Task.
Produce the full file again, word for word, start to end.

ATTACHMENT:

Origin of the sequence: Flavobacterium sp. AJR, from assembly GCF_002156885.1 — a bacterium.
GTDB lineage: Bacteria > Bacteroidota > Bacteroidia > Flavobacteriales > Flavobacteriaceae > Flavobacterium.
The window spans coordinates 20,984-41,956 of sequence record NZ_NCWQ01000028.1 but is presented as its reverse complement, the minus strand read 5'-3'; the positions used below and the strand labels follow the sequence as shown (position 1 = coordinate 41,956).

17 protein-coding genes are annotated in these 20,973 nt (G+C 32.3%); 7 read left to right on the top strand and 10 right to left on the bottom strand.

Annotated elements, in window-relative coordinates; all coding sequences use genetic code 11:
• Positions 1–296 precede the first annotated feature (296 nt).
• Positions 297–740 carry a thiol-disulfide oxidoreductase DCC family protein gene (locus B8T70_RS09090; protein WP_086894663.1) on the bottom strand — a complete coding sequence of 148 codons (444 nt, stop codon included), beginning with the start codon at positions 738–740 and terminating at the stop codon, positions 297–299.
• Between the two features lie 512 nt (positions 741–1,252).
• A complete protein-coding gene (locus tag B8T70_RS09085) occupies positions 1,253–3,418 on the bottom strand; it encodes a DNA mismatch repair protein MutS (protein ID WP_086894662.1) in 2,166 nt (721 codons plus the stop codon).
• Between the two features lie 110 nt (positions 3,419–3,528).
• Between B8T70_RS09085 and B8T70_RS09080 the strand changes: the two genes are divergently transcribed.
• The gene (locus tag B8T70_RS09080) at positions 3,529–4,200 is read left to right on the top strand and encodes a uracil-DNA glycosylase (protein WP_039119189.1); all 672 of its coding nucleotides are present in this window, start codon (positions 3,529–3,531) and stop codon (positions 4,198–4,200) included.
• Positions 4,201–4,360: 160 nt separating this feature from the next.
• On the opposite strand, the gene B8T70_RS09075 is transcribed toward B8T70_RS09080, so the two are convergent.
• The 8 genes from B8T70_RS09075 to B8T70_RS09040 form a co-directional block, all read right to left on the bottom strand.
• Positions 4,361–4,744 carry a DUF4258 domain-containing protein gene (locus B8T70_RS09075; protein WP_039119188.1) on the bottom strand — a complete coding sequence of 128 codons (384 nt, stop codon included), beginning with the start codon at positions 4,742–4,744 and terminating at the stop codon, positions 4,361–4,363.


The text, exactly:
Origin of the sequence: Flavobacterium sp. AJR, from assembly GCF_002156885.1 — a bacterium.
GTDB lineage: Bacteria > Bacteroidota > Bacteroidia > Flavobacteriales > Flavobacteriaceae > Flavobacterium.
The window spans coordinates 20,984-41,956 of sequence record NZ_NCWQ01000028.1 but is presented as its reverse complement, the minus strand read 5'-3'; the positions used below and the strand labels follow the sequence as shown (position 1 = coordinate 41,956).

17 protein-coding genes are annotated in these 20,973 nt (G+C 32.3%); 7 read left to right on the top strand and 10 right to left on the bottom strand.

Annotated elements, in window-relative coordinates; all coding sequences use genetic code 11:
• Positions 1–296 precede the first annotated feature (296 nt).
• Positions 297–740 carry a thiol-disulfide oxidoreductase DCC family protein gene (locus B8T70_RS09090; protein WP_086894663.1) on the bottom strand — a complete coding sequence of 148 codons (444 nt, stop codon included), beginning with the start codon at positions 738–740 and terminating at the stop codon, positions 297–299.
• Between the two features lie 512 nt (positions 741–1,252).
• A complete protein-coding gene (locus tag B8T70_RS09085) occupies positions 1,253–3,418 on the bottom strand; it encodes a DNA mismatch repair protein MutS (protein ID WP_086894662.1) in 2,166 nt (721 codons plus the stop codon).
• Between the two features lie 110 nt (positions 3,419–3,528).
• Between B8T70_RS09085 and B8T70_RS09080 the strand changes: the two genes are divergently transcribed.
• The gene (locus tag B8T70_RS09080) at positions 3,529–4,200 is read left to right on the top strand and encodes a uracil-DNA glycosylase (protein WP_039119189.1); all 672 of its coding nucleotides are present in this window, start codon (positions 3,529–3,531) and stop codon (positions 4,198–4,200) included.
• Positions 4,201–4,360: 160 nt separating this feature from the next.
• On the opposite strand, the gene B8T70_RS09075 is transcribed toward B8T70_RS09080, so the two are convergent.
• The 8 genes from B8T70_RS09075 to B8T70_RS09040 form a co-directional block, all read right to left on the bottom strand.
• Positions 4,361–4,744 carry a DUF4258 domain-containing protein gene (locus B8T70_RS09075; protein WP_039119188.1) on the bottom strand — a complete coding sequence of 128 codons (384 nt, stop codon included), beginning with the start codon at positions 4,742–4,744 and terminating at the stop codon, positions 4,361–4,363.